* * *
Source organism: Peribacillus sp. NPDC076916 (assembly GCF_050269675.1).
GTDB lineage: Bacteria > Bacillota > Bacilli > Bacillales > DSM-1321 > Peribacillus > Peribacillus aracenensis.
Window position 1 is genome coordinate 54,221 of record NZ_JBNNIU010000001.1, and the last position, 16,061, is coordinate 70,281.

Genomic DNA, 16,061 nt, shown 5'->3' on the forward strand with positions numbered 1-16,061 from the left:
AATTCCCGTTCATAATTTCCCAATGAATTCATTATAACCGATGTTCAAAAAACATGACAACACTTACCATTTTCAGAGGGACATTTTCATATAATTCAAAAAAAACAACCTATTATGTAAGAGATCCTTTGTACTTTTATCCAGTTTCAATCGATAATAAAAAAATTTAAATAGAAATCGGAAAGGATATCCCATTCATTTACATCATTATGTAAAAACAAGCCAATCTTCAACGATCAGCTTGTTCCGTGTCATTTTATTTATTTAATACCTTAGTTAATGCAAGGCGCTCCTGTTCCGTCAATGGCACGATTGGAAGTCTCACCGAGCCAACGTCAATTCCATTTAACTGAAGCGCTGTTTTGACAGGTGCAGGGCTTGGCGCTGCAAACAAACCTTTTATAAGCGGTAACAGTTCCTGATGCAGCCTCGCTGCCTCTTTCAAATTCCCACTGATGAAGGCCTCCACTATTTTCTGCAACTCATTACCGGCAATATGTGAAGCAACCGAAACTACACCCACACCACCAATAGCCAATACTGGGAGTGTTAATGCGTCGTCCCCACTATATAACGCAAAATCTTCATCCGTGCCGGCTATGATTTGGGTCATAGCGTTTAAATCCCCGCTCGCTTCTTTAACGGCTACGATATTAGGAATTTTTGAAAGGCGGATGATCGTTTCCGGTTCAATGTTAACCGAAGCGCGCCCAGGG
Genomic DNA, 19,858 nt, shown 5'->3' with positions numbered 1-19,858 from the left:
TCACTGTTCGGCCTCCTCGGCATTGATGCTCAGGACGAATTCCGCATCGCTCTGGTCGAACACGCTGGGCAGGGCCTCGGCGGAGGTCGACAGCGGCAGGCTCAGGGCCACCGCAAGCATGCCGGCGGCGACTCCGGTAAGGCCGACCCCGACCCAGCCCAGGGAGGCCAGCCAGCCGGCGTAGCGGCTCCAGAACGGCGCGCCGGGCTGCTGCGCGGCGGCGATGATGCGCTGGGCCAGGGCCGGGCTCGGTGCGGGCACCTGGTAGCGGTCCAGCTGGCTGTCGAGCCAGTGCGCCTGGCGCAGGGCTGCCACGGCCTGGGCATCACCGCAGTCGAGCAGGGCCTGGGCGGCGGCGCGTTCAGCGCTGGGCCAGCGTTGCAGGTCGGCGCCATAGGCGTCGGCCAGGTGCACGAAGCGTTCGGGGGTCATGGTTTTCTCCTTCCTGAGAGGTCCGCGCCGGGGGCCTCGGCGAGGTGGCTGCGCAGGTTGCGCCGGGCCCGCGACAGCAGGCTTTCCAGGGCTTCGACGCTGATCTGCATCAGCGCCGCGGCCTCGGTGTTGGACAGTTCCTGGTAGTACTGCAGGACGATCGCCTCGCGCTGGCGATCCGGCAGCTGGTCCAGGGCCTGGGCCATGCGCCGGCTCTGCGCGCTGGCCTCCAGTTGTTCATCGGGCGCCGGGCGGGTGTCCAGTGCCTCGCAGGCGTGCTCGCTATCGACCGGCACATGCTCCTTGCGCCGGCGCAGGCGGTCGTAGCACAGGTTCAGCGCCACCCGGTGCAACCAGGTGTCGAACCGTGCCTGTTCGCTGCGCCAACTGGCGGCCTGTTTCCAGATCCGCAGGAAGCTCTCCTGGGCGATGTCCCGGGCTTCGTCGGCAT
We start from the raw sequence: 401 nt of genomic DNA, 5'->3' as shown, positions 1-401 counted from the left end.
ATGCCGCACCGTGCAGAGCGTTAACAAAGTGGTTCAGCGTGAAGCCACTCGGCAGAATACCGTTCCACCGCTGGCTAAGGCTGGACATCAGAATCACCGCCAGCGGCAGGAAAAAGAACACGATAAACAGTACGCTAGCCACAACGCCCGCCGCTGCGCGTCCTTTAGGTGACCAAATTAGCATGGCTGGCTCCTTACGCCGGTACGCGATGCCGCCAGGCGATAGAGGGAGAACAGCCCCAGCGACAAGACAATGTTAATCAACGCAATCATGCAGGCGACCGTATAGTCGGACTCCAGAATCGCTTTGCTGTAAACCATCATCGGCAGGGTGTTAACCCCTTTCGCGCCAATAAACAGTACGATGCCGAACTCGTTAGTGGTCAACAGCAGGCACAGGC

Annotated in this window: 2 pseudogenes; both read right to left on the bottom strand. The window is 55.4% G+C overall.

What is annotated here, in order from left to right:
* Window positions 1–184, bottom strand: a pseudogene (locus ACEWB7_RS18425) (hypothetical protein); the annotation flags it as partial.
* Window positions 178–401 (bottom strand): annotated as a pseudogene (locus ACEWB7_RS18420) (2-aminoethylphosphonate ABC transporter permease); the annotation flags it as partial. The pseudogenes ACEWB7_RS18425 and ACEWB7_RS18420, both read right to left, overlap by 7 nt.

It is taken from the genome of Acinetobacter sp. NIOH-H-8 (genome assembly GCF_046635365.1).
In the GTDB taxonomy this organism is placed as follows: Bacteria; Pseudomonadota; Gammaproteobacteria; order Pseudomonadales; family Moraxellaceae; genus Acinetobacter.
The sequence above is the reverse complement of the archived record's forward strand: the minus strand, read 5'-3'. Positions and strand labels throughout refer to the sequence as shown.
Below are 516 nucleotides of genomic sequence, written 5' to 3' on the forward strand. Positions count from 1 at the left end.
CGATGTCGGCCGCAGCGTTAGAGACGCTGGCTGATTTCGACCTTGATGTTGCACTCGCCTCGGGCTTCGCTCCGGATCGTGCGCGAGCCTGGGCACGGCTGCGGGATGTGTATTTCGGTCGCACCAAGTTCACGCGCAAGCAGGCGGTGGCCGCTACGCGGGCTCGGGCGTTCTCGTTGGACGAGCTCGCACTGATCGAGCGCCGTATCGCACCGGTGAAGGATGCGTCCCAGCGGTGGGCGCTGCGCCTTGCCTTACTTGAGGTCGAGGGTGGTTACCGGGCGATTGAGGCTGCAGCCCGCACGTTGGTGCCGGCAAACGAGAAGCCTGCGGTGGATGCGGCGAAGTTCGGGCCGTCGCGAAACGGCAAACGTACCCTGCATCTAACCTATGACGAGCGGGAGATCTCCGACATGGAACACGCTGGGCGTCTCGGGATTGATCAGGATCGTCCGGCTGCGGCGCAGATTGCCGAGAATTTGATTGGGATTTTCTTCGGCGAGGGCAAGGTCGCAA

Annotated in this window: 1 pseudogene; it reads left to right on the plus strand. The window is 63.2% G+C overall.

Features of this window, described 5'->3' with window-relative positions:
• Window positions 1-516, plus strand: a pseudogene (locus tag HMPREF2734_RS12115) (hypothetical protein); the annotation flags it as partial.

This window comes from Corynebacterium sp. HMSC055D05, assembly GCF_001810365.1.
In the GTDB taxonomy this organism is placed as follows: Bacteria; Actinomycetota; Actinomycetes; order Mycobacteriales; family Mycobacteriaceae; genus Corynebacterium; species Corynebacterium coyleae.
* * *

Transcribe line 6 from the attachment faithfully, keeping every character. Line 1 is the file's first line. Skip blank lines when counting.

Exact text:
Genomic DNA, 19,858 nt, shown 5'->3' with positions numbered 1-19,858 from the left: